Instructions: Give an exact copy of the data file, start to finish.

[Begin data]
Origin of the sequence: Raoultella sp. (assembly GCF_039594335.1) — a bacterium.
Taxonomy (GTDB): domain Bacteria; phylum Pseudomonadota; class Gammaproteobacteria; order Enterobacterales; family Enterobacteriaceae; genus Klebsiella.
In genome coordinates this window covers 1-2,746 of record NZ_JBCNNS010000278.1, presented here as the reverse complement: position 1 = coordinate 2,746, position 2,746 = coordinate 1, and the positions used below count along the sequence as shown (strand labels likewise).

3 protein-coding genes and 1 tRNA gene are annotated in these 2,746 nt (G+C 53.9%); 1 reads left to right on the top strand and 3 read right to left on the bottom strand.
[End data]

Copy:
Origin of the sequence: Raoultella sp. (assembly GCF_039594335.1) — a bacterium.
Taxonomy (GTDB): domain Bacteria; phylum Pseudomonadota; class Gammaproteobacteria; order Enterobacterales; family Enterobacteriaceae; genus Klebsiella.
In genome coordinates this window covers 1-2,746 of record NZ_JBCNNS010000278.1, presented here as the reverse complement: position 1 = coordinate 2,746, position 2,746 = coordinate 1, and the positions used below count along the sequence as shown (strand labels likewise).

3 protein-coding genes and 1 tRNA gene are annotated in these 2,746 nt (G+C 53.9%); 1 reads left to right on the top strand and 3 read right to left on the bottom strand.